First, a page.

Do you want to be able to use a VLOOKUP with a pivot table? While there isn’t a way to natively do so, there is a way you can make it look as though your pivot table has a lookup function within there, and make it so that it expands along with your data. Suppose you have the following pivot table, which shows employee spending:

Let’s say we want to look up the department that the employee belongs to, based on the following lookup table:

We can’t create a field that does a lookup within a pivot table, but we can make it *look* as if that’s what we are doing.

## Copy your pivot table formatting to make it look as though you’ve added another field

I can create a field called ‘Department’ directly next to my pivot table. And what I can do to make it look as though it’s a continuation of my pivot table is to use the **Format Painter** so that I can copy the formatting over. To do this, simply select the formatting for the pivot table header, click Format Painter, and then click on the new field. Now it looks as though it’s the same format as your pivot table:

The one drawback is that if you adjust your pivot table, you’ll need to update the formatting. You’ll also want to make sure you don’t expect your pivot table to expand — i.e. you won’t be adding any more fields to expand it horizontally. If you do so, you’ll encounter an error saying that there isn’t enough room for your pivot table. In that case, you can insert a column. But ideally, you would set this additional field once you’ve added all the fields you plan to use in your pivot table.

## Using the VLOOKUP function next to your pivot table

The next step is to use the VLOOKUP function the way your normally would. With the employee name in cell A2, and my lookup table in columns F:G, I can set my formula up as follows:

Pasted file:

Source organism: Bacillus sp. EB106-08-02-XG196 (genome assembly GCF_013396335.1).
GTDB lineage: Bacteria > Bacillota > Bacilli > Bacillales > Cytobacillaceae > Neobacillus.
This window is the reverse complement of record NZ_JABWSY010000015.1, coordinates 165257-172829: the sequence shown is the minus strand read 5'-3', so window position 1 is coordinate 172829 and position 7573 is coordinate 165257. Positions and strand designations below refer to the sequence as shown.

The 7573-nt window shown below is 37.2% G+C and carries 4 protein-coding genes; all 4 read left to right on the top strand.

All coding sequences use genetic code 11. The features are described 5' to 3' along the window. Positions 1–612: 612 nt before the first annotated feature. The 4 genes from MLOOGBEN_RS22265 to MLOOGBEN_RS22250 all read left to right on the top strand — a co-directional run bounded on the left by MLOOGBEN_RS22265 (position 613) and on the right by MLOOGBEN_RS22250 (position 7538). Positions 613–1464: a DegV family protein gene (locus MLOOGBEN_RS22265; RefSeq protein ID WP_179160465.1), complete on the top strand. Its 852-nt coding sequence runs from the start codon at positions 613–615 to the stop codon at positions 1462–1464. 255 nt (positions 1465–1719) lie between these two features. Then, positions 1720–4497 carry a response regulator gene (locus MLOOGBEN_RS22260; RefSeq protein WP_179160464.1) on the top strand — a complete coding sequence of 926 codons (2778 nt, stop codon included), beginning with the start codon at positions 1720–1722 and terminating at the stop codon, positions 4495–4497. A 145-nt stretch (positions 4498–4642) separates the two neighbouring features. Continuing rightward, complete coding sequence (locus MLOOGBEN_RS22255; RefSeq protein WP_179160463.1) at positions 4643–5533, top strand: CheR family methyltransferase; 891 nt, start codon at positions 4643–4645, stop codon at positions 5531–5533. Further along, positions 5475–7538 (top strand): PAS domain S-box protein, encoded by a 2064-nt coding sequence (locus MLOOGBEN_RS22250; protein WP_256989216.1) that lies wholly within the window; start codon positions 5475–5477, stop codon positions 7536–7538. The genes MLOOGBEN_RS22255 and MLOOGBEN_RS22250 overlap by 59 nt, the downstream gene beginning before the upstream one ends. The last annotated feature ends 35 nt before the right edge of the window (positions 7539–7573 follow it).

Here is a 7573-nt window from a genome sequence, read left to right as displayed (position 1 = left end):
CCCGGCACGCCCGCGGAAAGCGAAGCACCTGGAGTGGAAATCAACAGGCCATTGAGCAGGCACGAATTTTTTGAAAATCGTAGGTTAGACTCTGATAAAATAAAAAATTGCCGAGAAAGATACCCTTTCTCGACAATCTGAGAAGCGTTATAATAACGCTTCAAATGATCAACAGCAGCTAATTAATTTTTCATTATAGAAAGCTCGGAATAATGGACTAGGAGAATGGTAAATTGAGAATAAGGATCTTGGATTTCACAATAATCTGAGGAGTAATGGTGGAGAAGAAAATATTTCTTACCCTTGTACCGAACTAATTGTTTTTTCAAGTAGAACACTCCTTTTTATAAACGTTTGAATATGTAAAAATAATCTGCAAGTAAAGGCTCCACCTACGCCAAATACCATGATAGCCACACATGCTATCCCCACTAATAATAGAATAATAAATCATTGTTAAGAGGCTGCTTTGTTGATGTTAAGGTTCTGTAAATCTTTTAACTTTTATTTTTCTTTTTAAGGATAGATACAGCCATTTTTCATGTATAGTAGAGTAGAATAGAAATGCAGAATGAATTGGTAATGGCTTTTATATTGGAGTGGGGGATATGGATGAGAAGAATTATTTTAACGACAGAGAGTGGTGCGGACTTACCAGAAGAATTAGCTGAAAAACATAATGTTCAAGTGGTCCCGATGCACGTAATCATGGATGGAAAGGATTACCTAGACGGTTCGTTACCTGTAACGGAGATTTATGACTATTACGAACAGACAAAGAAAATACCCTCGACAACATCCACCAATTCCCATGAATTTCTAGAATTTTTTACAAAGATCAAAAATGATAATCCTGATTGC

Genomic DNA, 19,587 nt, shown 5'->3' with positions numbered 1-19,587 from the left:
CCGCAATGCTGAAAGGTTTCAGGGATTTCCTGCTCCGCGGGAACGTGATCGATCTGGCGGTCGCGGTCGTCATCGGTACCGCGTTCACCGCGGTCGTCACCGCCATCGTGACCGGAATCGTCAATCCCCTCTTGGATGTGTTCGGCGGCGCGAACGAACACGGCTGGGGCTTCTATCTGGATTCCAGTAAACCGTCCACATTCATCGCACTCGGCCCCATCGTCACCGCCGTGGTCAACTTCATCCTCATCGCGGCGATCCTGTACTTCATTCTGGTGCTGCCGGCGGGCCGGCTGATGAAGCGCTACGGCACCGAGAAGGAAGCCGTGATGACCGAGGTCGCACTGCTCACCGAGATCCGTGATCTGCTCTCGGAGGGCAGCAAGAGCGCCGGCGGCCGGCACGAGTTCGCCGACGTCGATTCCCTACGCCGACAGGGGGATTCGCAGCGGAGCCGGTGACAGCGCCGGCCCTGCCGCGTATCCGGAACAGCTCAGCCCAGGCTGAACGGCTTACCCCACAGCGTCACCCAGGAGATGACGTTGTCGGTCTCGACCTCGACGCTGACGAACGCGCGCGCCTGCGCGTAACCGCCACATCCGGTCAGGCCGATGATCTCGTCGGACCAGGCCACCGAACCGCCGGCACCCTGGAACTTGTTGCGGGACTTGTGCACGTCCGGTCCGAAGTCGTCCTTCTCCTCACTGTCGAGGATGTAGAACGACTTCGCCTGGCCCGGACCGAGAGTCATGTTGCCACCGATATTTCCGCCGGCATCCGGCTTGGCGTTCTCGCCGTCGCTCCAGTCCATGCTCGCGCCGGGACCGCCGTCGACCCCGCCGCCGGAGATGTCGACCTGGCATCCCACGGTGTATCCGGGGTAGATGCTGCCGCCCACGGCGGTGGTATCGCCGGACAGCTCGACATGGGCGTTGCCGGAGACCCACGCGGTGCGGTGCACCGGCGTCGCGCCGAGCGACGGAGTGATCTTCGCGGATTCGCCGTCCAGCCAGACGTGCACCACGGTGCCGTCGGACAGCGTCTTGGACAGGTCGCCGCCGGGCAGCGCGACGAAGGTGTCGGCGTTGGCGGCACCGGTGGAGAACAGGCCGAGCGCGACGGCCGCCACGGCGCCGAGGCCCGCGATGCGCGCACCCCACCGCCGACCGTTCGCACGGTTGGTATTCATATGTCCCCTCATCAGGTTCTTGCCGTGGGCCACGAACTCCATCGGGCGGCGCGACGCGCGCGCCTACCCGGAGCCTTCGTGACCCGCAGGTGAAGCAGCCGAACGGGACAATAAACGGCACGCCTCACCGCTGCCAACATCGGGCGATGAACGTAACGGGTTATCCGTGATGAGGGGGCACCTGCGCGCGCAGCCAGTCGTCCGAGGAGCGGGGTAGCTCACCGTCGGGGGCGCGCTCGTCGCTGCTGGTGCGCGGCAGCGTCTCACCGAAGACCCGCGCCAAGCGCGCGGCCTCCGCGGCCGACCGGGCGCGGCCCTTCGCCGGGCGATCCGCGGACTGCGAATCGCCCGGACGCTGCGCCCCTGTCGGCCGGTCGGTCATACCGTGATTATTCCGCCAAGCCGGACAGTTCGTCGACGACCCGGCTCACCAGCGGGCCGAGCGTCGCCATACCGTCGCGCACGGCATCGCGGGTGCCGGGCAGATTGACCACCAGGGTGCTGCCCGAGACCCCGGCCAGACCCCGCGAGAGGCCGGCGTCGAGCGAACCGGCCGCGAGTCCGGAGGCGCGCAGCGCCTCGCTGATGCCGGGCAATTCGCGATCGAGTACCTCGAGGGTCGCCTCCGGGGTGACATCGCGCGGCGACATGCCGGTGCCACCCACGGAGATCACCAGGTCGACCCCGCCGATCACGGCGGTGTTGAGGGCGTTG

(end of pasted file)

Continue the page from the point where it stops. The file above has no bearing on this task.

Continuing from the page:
`=VLOOKUP(A2,F:G,2,FALSE)`

But this is still not ideal as copying this formula down to far will show errors for both grand totals and blank values:

The solution here is to add an IF statement before the VLOOKUP function. In the below example, my formula is checking for both a blank value and a ‘Grand Total’ value. If either criteria is met, it returns a blank:

`=IF(OR(A2="",A2="Grand Total"),"",VLOOKUP(A2,F:G,2,FALSE))`

Now I can copy my formula down and the formula won’t return a value when the value in column A is blank or is a grand total:

Now it appears as though my lookup function is dynamic and automatically adjusting based on my pivot table selections.

## Adding the field to the data set is the ideal solution

Creating a field by adding a formula next to your pivot table can work if your table never expands. But if it might need to, a more versatile option is to simply add the field into your original data set and do the lookup there.

In this data set, I’m missing the department field. But if I add the VLOOKUP formula here, I can pull in the department values right in there. The formula is setup the same and by doing it this way, I can add the field directly to my data set:

Now, when I update my pivot table I can directly add the department field right into the Rows section:

Then, my pivot table shows the additional field, and I won’t run into any issues whether I need to add rows or columns:

In some cases, you might just want a quick way to do a lookup and not adjust the data set, in which case the first method can be preferable. But if you are able to add the field directly into your data set, that is the ideal approach.

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